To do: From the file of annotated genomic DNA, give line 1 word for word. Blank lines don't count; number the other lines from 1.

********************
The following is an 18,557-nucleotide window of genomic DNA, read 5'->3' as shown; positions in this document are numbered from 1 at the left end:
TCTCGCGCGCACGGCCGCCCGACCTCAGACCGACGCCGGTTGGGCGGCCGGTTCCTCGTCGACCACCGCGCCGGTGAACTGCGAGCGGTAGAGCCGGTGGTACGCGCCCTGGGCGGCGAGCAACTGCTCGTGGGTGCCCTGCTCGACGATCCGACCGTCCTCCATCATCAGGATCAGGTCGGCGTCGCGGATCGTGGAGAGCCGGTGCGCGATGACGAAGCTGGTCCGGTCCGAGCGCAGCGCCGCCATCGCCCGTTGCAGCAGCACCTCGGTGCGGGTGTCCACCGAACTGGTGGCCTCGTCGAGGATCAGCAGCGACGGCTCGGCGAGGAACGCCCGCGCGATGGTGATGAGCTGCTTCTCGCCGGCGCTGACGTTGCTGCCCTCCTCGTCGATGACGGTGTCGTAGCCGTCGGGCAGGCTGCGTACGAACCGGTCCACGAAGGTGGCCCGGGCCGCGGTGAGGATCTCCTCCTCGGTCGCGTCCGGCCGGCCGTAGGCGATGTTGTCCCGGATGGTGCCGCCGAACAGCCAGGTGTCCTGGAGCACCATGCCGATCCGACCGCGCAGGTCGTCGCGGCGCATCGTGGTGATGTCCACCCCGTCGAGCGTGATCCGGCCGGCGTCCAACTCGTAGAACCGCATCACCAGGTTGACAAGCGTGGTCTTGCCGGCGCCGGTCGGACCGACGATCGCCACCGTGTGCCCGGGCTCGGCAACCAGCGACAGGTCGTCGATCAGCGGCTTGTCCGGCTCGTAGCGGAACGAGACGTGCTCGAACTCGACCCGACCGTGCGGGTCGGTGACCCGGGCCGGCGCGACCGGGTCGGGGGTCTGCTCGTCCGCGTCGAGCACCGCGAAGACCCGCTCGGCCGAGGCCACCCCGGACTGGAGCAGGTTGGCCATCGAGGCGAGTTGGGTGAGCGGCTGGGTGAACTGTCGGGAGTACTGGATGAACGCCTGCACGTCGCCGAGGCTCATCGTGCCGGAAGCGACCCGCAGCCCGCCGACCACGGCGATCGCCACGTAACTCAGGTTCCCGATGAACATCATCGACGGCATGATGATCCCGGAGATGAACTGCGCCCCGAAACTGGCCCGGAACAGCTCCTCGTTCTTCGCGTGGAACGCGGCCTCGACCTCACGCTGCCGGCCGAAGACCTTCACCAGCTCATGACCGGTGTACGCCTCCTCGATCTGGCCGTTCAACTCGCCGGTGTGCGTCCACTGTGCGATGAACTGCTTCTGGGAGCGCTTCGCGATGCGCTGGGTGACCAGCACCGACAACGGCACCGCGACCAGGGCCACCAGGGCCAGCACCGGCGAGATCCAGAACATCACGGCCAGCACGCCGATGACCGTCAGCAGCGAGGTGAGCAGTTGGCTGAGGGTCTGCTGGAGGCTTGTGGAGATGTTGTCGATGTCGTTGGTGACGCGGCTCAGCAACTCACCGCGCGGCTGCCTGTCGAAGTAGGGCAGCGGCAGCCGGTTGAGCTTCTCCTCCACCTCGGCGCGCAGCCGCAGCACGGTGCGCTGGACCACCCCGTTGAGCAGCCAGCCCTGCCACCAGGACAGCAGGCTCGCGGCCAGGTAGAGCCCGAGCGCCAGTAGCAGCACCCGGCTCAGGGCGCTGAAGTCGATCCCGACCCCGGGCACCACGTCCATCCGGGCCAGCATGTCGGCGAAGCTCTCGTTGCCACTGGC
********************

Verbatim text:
The following is an 18,557-nucleotide window of genomic DNA, read 5'->3' as shown; positions in this document are numbered from 1 at the left end: